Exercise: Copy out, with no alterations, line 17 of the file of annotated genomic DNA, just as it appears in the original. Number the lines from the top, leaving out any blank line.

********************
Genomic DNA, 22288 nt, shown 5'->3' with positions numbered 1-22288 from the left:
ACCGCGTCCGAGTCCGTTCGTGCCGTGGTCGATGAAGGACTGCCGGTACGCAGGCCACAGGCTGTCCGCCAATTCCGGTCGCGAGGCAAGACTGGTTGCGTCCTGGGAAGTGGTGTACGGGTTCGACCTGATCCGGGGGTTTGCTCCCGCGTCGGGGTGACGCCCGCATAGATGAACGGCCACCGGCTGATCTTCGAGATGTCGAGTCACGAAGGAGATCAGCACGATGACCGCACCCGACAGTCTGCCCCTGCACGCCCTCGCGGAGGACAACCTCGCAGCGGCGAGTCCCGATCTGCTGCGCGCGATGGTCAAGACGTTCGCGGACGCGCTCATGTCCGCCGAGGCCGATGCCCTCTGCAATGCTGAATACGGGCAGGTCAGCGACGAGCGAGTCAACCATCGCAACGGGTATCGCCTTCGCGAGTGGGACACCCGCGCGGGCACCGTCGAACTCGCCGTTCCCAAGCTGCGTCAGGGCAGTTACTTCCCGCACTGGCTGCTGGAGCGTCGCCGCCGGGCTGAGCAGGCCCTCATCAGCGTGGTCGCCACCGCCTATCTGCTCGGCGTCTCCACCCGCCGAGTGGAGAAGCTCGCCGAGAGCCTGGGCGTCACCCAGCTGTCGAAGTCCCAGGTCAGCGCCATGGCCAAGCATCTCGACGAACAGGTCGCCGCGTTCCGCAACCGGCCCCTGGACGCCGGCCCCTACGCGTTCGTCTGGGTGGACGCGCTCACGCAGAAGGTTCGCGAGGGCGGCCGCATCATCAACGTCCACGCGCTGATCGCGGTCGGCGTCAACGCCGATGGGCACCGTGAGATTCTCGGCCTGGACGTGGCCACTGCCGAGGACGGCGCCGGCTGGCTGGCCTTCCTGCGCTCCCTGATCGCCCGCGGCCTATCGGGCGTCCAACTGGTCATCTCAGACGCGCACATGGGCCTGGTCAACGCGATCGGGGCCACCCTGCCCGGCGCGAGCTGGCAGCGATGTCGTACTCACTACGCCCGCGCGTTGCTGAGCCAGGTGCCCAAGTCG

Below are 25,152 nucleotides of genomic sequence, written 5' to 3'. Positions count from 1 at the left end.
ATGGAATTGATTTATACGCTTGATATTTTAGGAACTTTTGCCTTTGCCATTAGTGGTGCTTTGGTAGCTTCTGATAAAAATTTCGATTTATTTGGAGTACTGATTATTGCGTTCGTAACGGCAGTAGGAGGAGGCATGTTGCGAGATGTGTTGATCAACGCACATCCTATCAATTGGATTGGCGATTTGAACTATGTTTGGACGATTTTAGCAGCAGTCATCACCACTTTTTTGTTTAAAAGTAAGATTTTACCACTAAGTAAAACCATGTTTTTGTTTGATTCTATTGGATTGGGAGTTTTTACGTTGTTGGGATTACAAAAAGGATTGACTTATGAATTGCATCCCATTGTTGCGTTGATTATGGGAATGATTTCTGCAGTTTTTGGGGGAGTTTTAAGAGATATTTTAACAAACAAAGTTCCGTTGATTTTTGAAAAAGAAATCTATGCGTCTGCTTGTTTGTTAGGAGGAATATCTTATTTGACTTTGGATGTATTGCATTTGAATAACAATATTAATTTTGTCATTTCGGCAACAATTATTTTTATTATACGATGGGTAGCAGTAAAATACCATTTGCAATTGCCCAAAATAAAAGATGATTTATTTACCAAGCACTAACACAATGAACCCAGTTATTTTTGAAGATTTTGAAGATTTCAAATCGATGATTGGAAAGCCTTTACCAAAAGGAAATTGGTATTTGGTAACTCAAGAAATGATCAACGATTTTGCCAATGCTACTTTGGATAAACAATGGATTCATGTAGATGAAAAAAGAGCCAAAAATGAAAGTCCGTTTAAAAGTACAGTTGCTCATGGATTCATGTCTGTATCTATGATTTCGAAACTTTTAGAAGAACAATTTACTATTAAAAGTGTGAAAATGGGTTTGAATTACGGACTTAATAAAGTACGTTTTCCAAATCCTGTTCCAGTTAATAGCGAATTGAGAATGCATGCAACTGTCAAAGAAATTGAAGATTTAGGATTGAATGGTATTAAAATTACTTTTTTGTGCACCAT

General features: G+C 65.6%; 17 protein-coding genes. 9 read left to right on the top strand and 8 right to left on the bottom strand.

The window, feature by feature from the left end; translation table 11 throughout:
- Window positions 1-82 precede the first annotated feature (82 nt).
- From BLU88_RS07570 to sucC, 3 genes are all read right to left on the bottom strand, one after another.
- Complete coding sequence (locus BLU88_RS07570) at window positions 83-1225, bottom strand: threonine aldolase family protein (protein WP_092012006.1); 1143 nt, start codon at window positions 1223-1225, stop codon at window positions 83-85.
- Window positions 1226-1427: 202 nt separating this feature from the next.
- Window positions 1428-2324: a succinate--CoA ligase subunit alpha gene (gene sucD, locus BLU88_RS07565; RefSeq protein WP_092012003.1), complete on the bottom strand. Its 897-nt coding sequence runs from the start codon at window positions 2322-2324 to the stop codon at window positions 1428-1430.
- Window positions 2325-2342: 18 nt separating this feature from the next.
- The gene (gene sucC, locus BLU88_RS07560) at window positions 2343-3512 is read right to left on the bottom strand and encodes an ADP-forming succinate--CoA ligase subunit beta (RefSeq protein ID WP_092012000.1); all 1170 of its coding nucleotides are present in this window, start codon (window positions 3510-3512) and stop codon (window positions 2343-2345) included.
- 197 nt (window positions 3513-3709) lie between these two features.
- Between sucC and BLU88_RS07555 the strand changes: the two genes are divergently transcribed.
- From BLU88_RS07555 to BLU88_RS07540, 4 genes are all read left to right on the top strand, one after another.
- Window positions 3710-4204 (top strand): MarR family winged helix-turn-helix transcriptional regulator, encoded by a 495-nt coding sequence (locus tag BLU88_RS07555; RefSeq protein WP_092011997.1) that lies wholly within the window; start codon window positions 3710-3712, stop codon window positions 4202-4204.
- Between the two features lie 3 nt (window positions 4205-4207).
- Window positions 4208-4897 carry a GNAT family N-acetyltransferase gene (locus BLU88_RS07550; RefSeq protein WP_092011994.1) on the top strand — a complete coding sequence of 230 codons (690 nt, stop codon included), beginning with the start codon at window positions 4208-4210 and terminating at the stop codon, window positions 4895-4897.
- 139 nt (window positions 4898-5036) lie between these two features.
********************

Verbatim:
- Window positions 3710-4204 (top strand): MarR family winged helix-turn-helix transcriptional regulator, encoded by a 495-nt coding sequence (locus tag BLU88_RS07555; RefSeq protein WP_092011997.1) that lies wholly within the window; start codon window positions 3710-3712, stop codon window positions 4202-4204.